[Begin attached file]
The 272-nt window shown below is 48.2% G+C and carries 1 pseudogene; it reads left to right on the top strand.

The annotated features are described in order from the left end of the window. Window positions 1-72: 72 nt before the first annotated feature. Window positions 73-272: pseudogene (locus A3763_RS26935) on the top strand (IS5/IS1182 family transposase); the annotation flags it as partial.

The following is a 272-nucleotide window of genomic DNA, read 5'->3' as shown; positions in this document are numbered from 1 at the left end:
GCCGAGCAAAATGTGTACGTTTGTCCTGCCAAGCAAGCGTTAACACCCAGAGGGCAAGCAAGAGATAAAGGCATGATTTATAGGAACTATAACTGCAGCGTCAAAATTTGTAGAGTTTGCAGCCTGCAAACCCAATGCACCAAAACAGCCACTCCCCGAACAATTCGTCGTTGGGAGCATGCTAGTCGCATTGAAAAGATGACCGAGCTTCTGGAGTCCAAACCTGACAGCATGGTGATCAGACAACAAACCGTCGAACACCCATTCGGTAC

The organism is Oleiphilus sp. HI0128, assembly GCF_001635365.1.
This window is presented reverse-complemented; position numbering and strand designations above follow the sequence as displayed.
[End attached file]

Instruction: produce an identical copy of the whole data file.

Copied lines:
The 272-nt window shown below is 48.2% G+C and carries 1 pseudogene; it reads left to right on the top strand.

The annotated features are described in order from the left end of the window. Window positions 1-72: 72 nt before the first annotated feature. Window positions 73-272: pseudogene (locus A3763_RS26935) on the top strand (IS5/IS1182 family transposase); the annotation flags it as partial.

The following is a 272-nucleotide window of genomic DNA, read 5'->3' as shown; positions in this document are numbered from 1 at the left end:
GCCGAGCAAAATGTGTACGTTTGTCCTGCCAAGCAAGCGTTAACACCCAGAGGGCAAGCAAGAGATAAAGGCATGATTTATAGGAACTATAACTGCAGCGTCAAAATTTGTAGAGTTTGCAGCCTGCAAACCCAATGCACCAAAACAGCCACTCCCCGAACAATTCGTCGTTGGGAGCATGCTAGTCGCATTGAAAAGATGACCGAGCTTCTGGAGTCCAAACCTGACAGCATGGTGATCAGACAACAAACCGTCGAACACCCATTCGGTAC

The organism is Oleiphilus sp. HI0128, assembly GCF_001635365.1.
This window is presented reverse-complemented; position numbering and strand designations above follow the sequence as displayed.